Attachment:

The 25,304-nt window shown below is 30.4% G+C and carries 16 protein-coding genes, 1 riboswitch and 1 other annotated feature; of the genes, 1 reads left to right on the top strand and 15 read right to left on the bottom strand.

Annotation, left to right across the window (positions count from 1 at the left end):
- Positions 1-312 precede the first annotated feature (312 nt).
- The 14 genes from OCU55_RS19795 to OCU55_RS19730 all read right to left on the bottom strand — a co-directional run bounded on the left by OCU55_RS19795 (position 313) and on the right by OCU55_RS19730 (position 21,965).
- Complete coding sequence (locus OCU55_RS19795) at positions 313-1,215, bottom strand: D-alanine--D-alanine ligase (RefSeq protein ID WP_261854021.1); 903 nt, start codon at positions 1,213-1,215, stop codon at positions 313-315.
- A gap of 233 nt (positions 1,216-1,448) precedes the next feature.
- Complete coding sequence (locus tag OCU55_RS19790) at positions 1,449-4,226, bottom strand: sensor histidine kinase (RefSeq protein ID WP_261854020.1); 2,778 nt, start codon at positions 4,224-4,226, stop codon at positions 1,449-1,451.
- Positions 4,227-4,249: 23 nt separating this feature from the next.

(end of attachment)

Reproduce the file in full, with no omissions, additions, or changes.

The 25,304-nt window shown below is 30.4% G+C and carries 16 protein-coding genes, 1 riboswitch and 1 other annotated feature; of the genes, 1 reads left to right on the top strand and 15 read right to left on the bottom strand.

Annotation, left to right across the window (positions count from 1 at the left end):
- Positions 1-312 precede the first annotated feature (312 nt).
- The 14 genes from OCU55_RS19795 to OCU55_RS19730 all read right to left on the bottom strand — a co-directional run bounded on the left by OCU55_RS19795 (position 313) and on the right by OCU55_RS19730 (position 21,965).
- Complete coding sequence (locus OCU55_RS19795) at positions 313-1,215, bottom strand: D-alanine--D-alanine ligase (RefSeq protein ID WP_261854021.1); 903 nt, start codon at positions 1,213-1,215, stop codon at positions 313-315.
- A gap of 233 nt (positions 1,216-1,448) precedes the next feature.
- Complete coding sequence (locus tag OCU55_RS19790) at positions 1,449-4,226, bottom strand: sensor histidine kinase (RefSeq protein ID WP_261854020.1); 2,778 nt, start codon at positions 4,224-4,226, stop codon at positions 1,449-1,451.
- Positions 4,227-4,249: 23 nt separating this feature from the next.